The packed attendance at the public meeting on October 25
The Laois public has urged its politicians to unite over the hospital or face losing power.
The 300 concerned people who packed the Midlands Park hotel room to standing for a meeting to save Portlaoise A&E last Wednesday October 25, left no doubt that they want the Laois Minister Charlie Flanagan, and both TDs Sean Fleming and Brian Stanley, to unite and get the job done right.
One lifelong Fine Gael supporter urged Minister Charlie Flanagan to “put his neck on the line”.
“If Fine Gael turns its back on Laois, maybe Laois should turn its back on Fine Gael,” said young Laois businessman Seamus Delaney.
“Now is the time for the Minister to put his neck on the line and say ‘if this decision is announced, and they close Portlaoise hospital, I’m walking away from my party’,” Mr Delaney said.
“Rightly or wrongly, my whole life I’ve voted Fine Gael. There is no point organising a march after a decision is made, it’s too late. There’s no point me saying I’m not voting for them in the next election because of the hospital. Now is the time for all of us in Laois to say ‘there’ll never be a person in Fine Gael voted fore here again,” he said.
A retired nurse warned that people would die.
“I was a nurse for all of my life, 45 years. If this proposed thing goes through, there will be another redress in five or ten years, for all the people who lost their lives due to the closing down of the local A&E,” said Teresa Lynch.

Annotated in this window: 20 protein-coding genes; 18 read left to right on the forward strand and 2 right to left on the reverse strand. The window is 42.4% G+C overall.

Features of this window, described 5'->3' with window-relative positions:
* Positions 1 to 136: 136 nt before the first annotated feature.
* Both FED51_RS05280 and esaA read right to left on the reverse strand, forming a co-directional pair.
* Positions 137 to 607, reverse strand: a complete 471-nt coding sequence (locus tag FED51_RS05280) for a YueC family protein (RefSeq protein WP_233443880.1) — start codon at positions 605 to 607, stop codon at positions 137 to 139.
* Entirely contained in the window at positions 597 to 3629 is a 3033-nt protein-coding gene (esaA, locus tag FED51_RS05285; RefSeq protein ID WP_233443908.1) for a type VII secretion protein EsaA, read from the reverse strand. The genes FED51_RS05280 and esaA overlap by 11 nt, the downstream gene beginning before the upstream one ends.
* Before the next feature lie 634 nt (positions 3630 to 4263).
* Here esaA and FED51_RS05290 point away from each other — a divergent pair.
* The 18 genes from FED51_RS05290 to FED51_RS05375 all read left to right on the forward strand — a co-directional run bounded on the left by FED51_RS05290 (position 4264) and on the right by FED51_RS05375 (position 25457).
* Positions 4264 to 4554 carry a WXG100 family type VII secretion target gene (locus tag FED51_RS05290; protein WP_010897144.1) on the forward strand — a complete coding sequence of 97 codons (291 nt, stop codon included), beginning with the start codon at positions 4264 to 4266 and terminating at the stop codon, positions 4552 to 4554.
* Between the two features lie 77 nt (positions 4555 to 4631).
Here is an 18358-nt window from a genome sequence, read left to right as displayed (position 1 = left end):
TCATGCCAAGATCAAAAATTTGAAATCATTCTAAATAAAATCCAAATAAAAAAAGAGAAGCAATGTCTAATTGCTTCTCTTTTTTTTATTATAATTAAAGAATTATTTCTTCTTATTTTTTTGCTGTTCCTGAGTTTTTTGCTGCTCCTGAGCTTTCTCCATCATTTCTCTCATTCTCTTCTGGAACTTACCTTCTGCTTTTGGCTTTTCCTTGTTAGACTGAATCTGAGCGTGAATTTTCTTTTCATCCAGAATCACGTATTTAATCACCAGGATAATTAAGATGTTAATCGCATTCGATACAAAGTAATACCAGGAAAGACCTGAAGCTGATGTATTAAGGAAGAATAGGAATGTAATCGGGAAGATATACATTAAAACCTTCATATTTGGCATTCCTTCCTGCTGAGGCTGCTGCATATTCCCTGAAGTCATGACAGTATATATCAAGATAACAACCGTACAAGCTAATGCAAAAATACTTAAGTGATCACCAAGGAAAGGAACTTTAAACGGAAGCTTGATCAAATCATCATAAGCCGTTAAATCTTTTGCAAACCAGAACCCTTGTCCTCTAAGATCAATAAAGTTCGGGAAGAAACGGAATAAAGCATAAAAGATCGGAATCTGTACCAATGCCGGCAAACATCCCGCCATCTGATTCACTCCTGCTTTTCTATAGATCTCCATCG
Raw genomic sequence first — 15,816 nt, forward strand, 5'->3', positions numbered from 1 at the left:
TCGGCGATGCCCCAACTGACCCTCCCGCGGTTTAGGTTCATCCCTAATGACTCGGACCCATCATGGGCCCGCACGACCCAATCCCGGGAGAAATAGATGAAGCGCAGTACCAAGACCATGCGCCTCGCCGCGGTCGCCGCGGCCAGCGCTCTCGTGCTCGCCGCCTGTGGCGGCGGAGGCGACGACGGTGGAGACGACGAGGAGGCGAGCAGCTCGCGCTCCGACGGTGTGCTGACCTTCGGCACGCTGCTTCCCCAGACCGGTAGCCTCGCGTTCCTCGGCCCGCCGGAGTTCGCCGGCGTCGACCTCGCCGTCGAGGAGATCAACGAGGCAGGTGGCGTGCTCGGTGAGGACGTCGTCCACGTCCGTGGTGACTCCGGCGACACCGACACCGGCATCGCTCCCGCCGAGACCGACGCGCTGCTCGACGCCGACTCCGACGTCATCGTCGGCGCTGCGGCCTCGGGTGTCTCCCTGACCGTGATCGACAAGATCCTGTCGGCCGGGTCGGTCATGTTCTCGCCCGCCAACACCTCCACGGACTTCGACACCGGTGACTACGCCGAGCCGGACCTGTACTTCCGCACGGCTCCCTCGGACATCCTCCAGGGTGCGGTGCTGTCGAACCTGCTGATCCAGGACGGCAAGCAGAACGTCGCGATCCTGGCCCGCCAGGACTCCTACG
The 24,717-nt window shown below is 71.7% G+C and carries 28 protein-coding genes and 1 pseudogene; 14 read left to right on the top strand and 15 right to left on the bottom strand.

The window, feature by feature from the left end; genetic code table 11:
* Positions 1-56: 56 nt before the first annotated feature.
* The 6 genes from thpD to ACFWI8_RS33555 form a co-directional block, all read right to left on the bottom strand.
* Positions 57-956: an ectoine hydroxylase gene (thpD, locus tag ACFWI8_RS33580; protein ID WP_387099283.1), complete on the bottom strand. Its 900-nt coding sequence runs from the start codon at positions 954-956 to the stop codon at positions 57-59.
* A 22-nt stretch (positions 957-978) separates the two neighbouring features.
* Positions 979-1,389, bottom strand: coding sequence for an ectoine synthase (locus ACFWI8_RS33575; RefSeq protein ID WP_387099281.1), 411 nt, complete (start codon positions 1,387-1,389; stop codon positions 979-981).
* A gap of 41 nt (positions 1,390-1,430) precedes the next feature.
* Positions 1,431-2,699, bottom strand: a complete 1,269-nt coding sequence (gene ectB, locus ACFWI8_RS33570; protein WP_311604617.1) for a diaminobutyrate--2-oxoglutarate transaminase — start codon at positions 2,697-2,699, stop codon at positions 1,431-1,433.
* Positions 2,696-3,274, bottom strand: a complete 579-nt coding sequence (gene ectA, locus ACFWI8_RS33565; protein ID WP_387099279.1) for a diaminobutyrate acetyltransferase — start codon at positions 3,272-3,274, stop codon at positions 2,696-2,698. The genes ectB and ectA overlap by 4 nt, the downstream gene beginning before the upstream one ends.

“It is totally unacceptable that elderly and sick people would have to travel to Tallaght. People in Dublin are not five minutes from a hospital. Our local hospital needs to be kept for very sick people, I call on our politicians, all get togethe and fight this,” Ms Lynch said.
Portlaoise businessman Dominic Dunne urged politicians to “sort it” rugby style.
“It is scandalous that Dick Sydes in 1991 was trying to fight this, and we are still here in 2017, it’s wrong. We don’t need to come back here again, bringing out all these good people, these doctors, they’re the experts. Listen to them. Be like the boys in the rugby and get in and sort it,” he said.
Addressing Sean Fleming TD, he said “you said it would not happen on your watch, but that was two years ago”.
“Someone doesn’t like Laois, I don’t know why. We are bottom for the IDA, for Tourism, and for the hospital, what’s the problem?,” Mr Dunne said.
Thomas Timmons from Portlaoise is on the Action Committee, and urged against “playing politics”.
“The days of playing politics with the hospital are over, I ask that you join together as one group and fight for our hospital,” he said, to loud applause from the audience.
“I was in town and met an old lady and she said ‘I’m afraid to get sick, where will I end up?’. Isn’t that a very sad situation? I told her you needn’t worry, I promise you the hospital is going nowhere. I’d ask you to keep that promise I’ve made. Fight for your hospital, forget about your politics,” he urged.
A young Ballyroan father wants an independent Laois politician to emerge and fight.
“They’re all out there trying to get candidates for the next election, if you can get a Minister for floods, surely Portlaoise can have an independent candidate for the hospital. As soon as you get into a party, you are under the whip and Laois will not matter, as it has not mattered,” said Michael Scully.
Tony Flanagan from Portlaoise urged politicians “come together and work to keep Portlaoise hospital”.
“I’ve had a quintuple bypass. If that golden hour was gone, I’m gone,” he said.
For more on the threatened services to Portlaoise read here.
A large committee has formed to try to halt the HSE's plan to downgrade Portlaoise, read here.